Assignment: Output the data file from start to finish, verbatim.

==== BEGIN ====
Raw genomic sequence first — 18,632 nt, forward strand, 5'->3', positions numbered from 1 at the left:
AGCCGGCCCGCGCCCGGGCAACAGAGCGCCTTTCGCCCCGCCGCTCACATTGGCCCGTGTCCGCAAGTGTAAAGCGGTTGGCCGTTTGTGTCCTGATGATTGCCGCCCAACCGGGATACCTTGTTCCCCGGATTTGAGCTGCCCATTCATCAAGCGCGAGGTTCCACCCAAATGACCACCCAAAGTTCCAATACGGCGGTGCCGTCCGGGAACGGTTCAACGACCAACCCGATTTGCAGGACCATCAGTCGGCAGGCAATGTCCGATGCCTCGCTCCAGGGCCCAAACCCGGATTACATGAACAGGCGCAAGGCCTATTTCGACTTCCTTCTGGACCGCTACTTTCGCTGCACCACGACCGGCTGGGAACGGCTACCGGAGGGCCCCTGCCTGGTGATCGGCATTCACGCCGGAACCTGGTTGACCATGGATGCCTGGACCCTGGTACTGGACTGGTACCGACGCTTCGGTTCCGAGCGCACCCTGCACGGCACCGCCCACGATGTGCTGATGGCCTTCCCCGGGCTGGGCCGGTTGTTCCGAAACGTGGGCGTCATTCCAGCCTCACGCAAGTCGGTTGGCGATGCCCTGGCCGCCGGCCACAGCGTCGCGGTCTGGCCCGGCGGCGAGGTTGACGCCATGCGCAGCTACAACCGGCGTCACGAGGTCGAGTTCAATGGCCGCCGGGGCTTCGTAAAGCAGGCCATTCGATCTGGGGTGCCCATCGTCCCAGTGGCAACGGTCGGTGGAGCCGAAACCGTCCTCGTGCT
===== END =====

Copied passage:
Raw genomic sequence first — 18,632 nt, forward strand, 5'->3', positions numbered from 1 at the left:
AGCCGGCCCGCGCCCGGGCAACAGAGCGCCTTTCGCCCCGCCGCTCACATTGGCCCGTGTCCGCAAGTGTAAAGCGGTTGGCCGTTTGTGTCCTGATGATTGCCGCCCAACCGGGATACCTTGTTCCCCGGATTTGAGCTGCCCATTCATCAAGCGCGAGGTTCCACCCAAATGACCACCCAAAGTTCCAATACGGCGGTGCCGTCCGGGAACGGTTCAACGACCAACCCGATTTGCAGGACCATCAGTCGGCAGGCAATGTCCGATGCCTCGCTCCAGGGCCCAAACCCGGATTACATGAACAGGCGCAAGGCCTATTTCGACTTCCTTCTGGACCGCTACTTTCGCTGCACCACGACCGGCTGGGAACGGCTACCGGAGGGCCCCTGCCTGGTGATCGGCATTCACGCCGGAACCTGGTTGACCATGGATGCCTGGACCCTGGTACTGGACTGGTACCGACGCTTCGGTTCCGAGCGCACCCTGCACGGCACCGCCCACGATGTGCTGATGGCCTTCCCCGGGCTGGGCCGGTTGTTCCGAAACGTGGGCGTCATTCCAGCCTCACGCAAGTCGGTTGGCGATGCCCTGGCCGCCGGCCACAGCGTCGCGGTCTGGCCCGGCGGCGAGGTTGACGCCATGCGCAGCTACAACCGGCGTCACGAGGTCGAGTTCAATGGCCGCCGGGGCTTCGTAAAGCAGGCCATTCGATCTGGGGTGCCCATCGTCCCAGTGGCAACGGTCGGTGGAGCCGAAACCGTCCTCGTGCT